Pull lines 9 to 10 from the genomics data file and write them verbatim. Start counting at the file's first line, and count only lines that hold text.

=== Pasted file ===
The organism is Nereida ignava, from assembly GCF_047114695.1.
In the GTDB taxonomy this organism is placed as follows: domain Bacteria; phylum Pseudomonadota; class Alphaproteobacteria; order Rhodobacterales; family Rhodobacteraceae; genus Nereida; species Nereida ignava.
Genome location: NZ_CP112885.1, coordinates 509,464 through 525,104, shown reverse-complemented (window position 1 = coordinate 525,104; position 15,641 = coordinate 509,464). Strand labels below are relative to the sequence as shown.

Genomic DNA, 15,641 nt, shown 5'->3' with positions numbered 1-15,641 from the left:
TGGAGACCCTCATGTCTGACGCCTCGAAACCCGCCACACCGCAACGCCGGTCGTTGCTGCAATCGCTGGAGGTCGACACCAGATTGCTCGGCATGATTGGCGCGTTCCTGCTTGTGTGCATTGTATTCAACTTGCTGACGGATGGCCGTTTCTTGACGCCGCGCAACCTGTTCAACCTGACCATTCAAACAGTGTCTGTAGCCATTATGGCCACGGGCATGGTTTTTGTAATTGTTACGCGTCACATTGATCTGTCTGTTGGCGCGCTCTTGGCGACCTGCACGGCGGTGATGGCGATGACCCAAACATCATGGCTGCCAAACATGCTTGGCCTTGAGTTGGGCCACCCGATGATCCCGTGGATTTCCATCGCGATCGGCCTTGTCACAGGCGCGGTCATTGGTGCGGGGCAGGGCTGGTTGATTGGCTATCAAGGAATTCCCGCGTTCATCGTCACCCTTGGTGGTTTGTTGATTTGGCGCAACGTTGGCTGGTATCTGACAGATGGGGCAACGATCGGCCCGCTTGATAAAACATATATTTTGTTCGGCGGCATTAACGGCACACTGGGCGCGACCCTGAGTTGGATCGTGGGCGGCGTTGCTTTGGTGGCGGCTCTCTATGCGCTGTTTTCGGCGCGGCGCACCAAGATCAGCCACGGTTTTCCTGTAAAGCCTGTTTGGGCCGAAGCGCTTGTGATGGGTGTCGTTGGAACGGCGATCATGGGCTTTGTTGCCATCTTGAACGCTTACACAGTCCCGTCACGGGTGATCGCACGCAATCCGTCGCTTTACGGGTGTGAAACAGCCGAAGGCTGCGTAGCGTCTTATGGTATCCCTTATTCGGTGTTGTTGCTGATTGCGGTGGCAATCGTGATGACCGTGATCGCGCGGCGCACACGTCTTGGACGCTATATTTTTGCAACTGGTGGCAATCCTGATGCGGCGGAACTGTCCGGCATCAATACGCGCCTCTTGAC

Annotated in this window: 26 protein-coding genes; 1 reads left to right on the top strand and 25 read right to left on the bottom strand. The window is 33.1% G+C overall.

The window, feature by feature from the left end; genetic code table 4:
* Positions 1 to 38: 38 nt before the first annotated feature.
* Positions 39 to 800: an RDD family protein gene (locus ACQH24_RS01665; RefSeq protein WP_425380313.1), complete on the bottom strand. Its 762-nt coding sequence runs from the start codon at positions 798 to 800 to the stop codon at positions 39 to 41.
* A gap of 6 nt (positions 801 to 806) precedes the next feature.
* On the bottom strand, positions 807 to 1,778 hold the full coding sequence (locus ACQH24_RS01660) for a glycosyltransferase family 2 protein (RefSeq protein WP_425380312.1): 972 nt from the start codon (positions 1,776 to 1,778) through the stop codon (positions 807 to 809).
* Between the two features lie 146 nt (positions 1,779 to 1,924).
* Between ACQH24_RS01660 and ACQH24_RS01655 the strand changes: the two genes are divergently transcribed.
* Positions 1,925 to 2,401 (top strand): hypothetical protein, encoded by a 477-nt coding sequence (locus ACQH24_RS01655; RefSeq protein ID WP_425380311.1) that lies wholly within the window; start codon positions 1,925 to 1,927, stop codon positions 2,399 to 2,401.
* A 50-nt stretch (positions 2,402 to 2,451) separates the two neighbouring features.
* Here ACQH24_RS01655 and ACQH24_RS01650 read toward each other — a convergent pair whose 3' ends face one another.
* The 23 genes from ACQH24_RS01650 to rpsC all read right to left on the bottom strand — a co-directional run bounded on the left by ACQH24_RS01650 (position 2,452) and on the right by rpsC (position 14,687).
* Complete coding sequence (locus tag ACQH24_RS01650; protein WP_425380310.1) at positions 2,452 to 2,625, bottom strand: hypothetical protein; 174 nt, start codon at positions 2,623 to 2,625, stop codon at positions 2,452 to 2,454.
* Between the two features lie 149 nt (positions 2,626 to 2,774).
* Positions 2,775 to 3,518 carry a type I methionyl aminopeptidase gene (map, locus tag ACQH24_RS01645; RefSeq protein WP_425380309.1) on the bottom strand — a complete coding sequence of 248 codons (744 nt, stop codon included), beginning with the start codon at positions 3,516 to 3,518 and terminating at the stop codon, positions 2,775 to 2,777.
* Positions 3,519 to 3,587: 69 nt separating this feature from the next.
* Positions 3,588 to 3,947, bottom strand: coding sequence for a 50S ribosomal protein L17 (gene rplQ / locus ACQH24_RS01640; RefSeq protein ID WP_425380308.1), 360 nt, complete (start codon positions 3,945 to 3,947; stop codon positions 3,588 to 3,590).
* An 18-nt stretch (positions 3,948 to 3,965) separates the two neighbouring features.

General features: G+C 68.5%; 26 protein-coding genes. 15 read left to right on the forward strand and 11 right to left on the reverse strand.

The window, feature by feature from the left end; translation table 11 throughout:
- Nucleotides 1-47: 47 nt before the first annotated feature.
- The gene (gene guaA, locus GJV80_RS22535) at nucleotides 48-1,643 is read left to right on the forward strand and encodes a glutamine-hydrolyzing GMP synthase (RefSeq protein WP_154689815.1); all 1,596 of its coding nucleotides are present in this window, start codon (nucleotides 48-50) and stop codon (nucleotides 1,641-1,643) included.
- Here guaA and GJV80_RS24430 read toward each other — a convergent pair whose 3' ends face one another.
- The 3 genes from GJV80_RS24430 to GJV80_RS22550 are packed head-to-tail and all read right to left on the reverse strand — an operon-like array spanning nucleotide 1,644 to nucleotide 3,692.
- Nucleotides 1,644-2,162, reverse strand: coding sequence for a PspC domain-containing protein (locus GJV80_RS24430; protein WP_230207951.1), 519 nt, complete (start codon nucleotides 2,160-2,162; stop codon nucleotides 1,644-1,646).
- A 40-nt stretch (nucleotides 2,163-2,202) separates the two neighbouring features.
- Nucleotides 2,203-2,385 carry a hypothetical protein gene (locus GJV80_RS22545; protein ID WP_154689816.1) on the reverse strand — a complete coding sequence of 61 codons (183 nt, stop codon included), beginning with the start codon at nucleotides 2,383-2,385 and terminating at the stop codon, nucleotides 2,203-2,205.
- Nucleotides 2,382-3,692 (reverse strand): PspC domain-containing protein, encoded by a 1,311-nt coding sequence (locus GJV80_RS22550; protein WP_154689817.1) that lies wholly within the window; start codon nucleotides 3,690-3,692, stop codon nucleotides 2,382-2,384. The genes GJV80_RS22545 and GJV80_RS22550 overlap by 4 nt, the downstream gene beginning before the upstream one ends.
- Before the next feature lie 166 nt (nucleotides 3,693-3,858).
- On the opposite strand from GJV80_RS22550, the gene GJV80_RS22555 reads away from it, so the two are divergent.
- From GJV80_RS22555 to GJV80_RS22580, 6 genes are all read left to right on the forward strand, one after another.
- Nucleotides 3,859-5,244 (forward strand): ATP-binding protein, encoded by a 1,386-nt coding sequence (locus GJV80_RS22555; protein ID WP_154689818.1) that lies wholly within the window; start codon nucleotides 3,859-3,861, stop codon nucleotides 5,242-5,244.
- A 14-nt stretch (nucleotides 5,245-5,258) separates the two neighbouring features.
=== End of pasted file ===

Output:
* Positions 39 to 800: an RDD family protein gene (locus ACQH24_RS01665; RefSeq protein WP_425380313.1), complete on the bottom strand. Its 762-nt coding sequence runs from the start codon at positions 798 to 800 to the stop codon at positions 39 to 41.
* A gap of 6 nt (positions 801 to 806) precedes the next feature.